Gem Bridge, Dartmoor National Park
Structural Steel Design Awards 2014 - Commendation
Gem Bridge is part of the 26km long Drakes Trail that connects Plymouth to Tavistock as part of the National Cycleway Network.
The scheme received £600,000 of European funding from the Cross Channel Cycle Project and is also part of wider initiatives to establish better cycling tourism links on both sides of the English Channel.
As the cycleway follows the track bed of a disused GWR Plymouth to Tavistock railway line, Gem Bridge is a replacement of the original Brunel Viaduct that was demolished in the 1960s.
Located on a highly sensitive site in Dartmoor National Park, it was vital that the structure was sympathetic to its surroundings as well as being constructed with minimal environmental impact. The choice of structural steelwork was fundamental to achieving both of these objectives.
The bridge is 200m long and is elevated 24m above a valley floor. It has five spans and comprises of an elegant open steel truss fabricated from hollow sections, with each span having a graceful arched profile. It has a light and open appearance allowing it to easily blend into the wooded area.
The deck is formed from precast panels attached to the top chord of the truss. Viewing galleries are provided at each of the four intermediate piers to give refuge to users.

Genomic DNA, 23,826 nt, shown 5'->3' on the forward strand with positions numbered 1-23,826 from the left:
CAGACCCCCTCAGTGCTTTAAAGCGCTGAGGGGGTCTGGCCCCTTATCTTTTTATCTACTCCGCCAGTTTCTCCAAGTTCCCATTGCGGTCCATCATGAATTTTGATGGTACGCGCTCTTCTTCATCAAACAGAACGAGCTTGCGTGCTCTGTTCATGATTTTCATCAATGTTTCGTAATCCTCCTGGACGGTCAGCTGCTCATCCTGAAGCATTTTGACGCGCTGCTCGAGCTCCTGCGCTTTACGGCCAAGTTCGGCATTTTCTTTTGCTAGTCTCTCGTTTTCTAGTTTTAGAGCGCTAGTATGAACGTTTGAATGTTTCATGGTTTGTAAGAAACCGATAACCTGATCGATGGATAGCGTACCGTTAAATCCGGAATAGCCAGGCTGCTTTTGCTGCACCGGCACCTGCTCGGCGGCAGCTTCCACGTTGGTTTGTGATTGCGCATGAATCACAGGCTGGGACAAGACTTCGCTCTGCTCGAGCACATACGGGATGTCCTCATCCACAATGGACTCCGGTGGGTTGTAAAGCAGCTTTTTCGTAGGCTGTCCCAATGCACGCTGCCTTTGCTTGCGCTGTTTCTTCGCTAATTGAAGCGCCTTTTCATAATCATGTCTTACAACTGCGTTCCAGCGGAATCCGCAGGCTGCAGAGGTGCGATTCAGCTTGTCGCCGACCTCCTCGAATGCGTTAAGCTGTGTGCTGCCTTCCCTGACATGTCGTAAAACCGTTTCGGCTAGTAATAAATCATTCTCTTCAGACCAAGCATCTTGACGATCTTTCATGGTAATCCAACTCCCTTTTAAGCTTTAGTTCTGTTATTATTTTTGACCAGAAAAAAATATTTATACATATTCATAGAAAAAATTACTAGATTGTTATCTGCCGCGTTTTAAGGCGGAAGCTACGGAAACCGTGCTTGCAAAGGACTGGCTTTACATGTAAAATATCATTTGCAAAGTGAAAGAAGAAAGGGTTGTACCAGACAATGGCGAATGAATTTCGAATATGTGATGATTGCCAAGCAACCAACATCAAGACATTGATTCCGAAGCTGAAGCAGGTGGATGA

A steel truss superstructure was chosen as it could be built quickly, with minimal temporary works and fewer on site deliveries than other options.
Buildability was a key factor for this project given its remote location, with access only via the Drakes Trail cycleway for the new structure, the cranes and other plant and equipment.
Comprehensive planning and engagement was required from an early stage to ensure the structure could be constructed. As a result, some of the embankment had to be graded to enable the crane to reach the bottom of the steeply sloping valley.
The structural design of the truss was optimised, not only to minimise material quantities, but also to improve constructability and appearance. Member sizes were also optimised to reduce steel weight and lessen the visual impact. Splice locations were also carefully selected in conjunction with the construction team to minimise the number of lifting operations.
Lifting operations were also constrained by the maximum crane size that could access and operate within the site. The structural design was undertaken with respect to the agreed lifting sequence so all temporary cases and locked in effects were fully accounted for.
Tema fabricated a total of 15 x 15m long steel truss sections in its Cardiff works before being transported to site. Each section had to fit within a 5mm tolerance when assembled into a full span on the valley floor before being lifted into position. The southern 30m span was first to be installed followed by the northern 30m and 40m sections then the central 40m and 60m spans.
Gem Bridge opened in September 2012, providing walkers and cyclists with panoramic views over the steeply sided Walkham Valley and wider Dartmoor countryside.
|Architect||Devon County Council|
|Steelwork Contractor||Tema Engineering Ltd|
|Main Contractor||Dawnus Construction Ltd|
|Client||Devon County Council|
This is a simple, yet elegant, replacement for a previous historic structure which respects the environment and the heritage of the site. The bridge carries pedestrians and cyclists and spans a deep valley. Site access for construction presented considerable difficulties, which were overcome with careful planning and ingenuity.
The result is a bridge which the public enjoys and of which the client is proud.